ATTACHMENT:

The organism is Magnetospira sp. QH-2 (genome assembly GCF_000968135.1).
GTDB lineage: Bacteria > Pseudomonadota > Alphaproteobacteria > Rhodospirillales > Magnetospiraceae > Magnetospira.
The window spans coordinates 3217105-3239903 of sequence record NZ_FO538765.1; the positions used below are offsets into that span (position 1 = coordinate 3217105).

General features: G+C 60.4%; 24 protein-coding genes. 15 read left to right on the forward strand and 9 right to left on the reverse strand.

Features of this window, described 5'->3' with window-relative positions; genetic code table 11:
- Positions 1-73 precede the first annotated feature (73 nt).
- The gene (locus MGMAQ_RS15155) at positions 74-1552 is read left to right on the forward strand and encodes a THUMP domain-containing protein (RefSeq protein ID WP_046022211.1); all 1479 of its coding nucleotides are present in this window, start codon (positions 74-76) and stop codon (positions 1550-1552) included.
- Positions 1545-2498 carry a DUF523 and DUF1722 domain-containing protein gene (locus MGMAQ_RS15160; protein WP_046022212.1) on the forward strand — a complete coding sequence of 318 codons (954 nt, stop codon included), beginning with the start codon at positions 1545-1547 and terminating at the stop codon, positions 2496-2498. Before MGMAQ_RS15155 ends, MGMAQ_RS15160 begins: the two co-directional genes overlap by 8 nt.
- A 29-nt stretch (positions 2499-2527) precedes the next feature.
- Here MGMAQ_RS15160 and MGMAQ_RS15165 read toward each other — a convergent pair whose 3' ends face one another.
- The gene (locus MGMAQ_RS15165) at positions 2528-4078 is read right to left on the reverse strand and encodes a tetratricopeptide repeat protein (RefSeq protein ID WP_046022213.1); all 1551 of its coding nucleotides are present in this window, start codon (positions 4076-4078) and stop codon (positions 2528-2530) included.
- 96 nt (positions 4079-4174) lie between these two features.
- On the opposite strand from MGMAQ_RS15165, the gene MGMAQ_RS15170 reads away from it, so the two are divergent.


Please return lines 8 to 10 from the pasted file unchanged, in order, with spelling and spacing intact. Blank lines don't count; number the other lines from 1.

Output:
- Positions 1545-2498 carry a DUF523 and DUF1722 domain-containing protein gene (locus MGMAQ_RS15160; protein WP_046022212.1) on the forward strand — a complete coding sequence of 318 codons (954 nt, stop codon included), beginning with the start codon at positions 1545-1547 and terminating at the stop codon, positions 2496-2498. Before MGMAQ_RS15155 ends, MGMAQ_RS15160 begins: the two co-directional genes overlap by 8 nt.
- A 29-nt stretch (positions 2499-2527) precedes the next feature.
- Here MGMAQ_RS15160 and MGMAQ_RS15165 read toward each other — a convergent pair whose 3' ends face one another.